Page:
|"When I hit the water, I feel like a rocket."
—Michael Phelps gushing about the LZR Racer Suit during its launch in 2008.
It is hard to judge whether Michael Phelps' golden run at the Beijing Olympics in 2008 qualifies as human or tech-assisted, considering that the LZR Racer Suit he sported was eventually banned in 2010.
This, of course, does not take an ounce of credibility away from the legendary swimmer. Plebeians like you and me aren't a patch on the champion, even if we were to race him using a speed boat.
Which obviously raises the question—are swimsuits instrumental in increasing a swimmer's speed? We'll have to unearth a little bit of history to find the answer to this question.
Swimsuits Back Then...
The swimsuits of yore were a kind of a monstrosity, to say the least. 18th century women, for instance, wore gowns while swimming. These were long dresses made of fabrics thick enough not become transparent when wet, with weights sewn into the hems so that they would not rise up in the water. Can you, just for a moment, imagine their struggle to remain afloat wearing dregs such as these?
Men had it easier, but only slightly so. Theirs was a form-fitting woolen garment with long sleeves and legs, which obviously sucked in a lot of water, making every movement a struggle.
Dawn of the Spandex Era
A momentous struggle later, swimwear had transformed into somewhat of a style statement, instead of sports gear. Swimming, as an activity, became associated with relaxation and pleasure, and the evolution of swimwear reflected this accordingly. It began to get more form-fitting with a view to enhance the swimmer's efforts, and not work against it.
Today, there is a lot of science that goes behind the design of a professional swimmer's gear, aiming to make it refined and effortless.
How Does Contemporary Design Aid Swimming?
Anyone who has taken a lap around the swimming pool knows how tough it is for the human body to work against the fluid forces of water. These collective forces that push against your movements are termed drag. Working against water is no mean task, as most swimmers will tell you. Every time you try to push ahead, the water will force you back, more so if you are swimming closer to the surface.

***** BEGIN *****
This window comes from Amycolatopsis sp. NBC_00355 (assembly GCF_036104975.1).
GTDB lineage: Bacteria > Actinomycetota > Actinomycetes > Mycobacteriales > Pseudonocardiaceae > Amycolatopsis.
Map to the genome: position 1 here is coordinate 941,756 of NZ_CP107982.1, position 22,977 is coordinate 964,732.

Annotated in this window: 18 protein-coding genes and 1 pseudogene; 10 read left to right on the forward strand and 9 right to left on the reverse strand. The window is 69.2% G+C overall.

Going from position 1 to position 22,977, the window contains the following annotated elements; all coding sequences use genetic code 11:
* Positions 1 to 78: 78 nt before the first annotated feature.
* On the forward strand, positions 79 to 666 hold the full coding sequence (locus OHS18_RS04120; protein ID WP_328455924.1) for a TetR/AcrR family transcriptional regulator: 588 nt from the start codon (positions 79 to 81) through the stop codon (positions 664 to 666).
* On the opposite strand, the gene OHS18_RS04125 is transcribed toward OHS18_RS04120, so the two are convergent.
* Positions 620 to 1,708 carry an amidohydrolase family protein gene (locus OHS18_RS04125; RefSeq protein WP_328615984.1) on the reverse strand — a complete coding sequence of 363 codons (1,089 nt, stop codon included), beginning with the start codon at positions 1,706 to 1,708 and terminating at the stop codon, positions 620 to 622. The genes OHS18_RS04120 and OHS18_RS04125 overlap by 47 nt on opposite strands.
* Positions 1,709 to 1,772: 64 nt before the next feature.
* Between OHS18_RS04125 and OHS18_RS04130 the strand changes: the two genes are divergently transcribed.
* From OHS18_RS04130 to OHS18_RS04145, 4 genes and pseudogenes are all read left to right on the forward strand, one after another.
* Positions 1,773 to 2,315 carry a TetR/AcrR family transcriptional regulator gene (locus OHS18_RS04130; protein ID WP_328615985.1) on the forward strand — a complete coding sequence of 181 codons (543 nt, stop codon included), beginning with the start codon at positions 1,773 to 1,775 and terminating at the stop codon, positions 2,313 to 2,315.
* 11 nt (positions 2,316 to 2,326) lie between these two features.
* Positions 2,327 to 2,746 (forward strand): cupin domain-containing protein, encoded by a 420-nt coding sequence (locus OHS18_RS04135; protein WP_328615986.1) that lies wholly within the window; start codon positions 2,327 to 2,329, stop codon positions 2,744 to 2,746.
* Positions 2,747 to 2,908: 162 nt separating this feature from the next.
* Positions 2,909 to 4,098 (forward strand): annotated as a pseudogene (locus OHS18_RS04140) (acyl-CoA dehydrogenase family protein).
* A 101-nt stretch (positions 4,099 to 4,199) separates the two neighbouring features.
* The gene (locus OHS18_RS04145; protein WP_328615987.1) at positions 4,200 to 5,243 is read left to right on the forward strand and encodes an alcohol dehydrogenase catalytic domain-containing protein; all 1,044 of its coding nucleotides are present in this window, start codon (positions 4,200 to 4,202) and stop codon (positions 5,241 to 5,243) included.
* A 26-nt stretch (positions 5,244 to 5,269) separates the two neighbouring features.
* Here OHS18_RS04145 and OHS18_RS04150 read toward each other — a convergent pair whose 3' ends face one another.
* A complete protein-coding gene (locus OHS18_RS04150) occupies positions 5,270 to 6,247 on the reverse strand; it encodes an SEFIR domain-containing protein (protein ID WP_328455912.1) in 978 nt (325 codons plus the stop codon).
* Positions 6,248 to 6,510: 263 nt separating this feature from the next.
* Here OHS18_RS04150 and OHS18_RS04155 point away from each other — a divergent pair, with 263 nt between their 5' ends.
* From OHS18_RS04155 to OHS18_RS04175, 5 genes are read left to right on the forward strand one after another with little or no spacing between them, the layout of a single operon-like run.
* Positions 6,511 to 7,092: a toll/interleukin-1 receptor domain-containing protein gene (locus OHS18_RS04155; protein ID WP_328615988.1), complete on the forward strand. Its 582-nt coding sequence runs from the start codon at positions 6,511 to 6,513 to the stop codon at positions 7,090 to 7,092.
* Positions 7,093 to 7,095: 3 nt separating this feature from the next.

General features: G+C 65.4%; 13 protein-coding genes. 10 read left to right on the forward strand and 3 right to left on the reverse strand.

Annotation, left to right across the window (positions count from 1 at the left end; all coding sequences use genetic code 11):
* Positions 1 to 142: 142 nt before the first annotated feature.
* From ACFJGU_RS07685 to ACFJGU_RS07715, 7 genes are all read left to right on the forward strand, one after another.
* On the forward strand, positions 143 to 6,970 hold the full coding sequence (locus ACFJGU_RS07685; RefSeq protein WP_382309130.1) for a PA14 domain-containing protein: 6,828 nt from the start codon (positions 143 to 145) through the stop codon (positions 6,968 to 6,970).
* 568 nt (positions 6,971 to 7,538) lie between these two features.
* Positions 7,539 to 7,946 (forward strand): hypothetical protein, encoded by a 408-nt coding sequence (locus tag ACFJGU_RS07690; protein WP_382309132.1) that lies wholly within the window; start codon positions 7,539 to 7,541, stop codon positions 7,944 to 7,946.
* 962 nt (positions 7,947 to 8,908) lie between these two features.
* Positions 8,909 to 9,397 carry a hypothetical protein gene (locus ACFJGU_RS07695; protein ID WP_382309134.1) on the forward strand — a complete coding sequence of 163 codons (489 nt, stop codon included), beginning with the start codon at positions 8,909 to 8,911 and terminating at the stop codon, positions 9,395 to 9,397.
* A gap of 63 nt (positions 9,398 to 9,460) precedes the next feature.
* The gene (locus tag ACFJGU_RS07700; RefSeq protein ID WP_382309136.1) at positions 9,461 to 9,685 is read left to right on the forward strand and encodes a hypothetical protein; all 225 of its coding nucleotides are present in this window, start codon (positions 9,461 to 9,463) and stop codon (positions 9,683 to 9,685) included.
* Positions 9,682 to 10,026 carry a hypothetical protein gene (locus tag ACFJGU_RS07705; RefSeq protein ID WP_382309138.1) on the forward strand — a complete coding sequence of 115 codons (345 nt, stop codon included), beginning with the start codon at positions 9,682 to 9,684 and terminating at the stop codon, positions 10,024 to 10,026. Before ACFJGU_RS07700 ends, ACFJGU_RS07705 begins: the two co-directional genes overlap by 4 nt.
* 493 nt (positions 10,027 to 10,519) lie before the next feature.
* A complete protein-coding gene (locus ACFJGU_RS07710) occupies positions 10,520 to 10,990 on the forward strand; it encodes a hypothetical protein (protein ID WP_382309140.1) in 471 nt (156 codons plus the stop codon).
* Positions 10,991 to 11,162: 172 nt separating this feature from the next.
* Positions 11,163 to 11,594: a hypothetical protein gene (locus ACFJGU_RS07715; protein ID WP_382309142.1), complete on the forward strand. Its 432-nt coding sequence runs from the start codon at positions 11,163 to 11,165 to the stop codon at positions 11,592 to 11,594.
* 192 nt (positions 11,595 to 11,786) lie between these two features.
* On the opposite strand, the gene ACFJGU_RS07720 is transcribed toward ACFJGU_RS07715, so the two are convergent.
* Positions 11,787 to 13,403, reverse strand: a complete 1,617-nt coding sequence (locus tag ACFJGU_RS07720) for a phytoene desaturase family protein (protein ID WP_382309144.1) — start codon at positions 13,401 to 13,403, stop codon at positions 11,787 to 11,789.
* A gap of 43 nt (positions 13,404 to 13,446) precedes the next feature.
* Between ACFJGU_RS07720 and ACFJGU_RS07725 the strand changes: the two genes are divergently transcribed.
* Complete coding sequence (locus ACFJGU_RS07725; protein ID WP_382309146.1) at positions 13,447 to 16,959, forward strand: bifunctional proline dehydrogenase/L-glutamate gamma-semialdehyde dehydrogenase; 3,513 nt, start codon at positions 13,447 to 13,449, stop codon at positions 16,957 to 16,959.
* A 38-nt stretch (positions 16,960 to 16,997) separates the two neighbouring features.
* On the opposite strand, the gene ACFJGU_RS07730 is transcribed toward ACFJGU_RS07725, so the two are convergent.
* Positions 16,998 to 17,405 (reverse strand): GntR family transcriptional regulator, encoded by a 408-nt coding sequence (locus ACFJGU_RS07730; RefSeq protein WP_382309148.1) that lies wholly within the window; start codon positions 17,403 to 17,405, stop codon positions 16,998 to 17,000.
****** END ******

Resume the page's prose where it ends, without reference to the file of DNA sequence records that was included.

Professional swimmers have many tricks up their sleeve to make the most of their time spent in the pool. They spend a lot of time in the gym, toning their abs and upper body muscles that help them with the rigorous workout that is swimming. Many swimmers get rid of body hair in order to smooth out the flow of water over the body. And then there are those who, along with all this, also don a swimsuit that supplements physical efforts.
Speedo's LZR Racer, created by Mectex in collaboration with the Australian Institute of Sport, used NASA's wind tunnel testing facilities and fluid flow analysis software. This is what it does—
- It holds the body in a hydrodynamic position.
- It aids the flow of oxygen to the muscles.
- It helps repel water and support flexibility.
- Its seams are not stitched, but welded together, which also reduces drag.
- Additionally, the swimsuit is quick drying and 100% chlorine resistant.
Speedo's LZR Racer definitely stood up to its reputation as the world's fastest swimsuit during the Beijing Olympics, with 98% medals in swimming won by swimmers wearing this swimsuit. 23 of the 25 swimming world records were broken by athletes wearing the LZR Racer.
But it was only after the 2008 European Short Course Championships in Croatia, which saw a whopping 17 records being broken by athletes in LZR Racer suits, that FINA decided to update its rules.
Performance enhancing swimsuits are claimed by some to be in the same bracket as performance-enhancing drugs, and that they qualify as technological doping. These 'fast' swimsuits may remain controversial on the professional circuit, but for those who wish to try them for recreational swimming can go ahead – as long as they can afford their steep cost.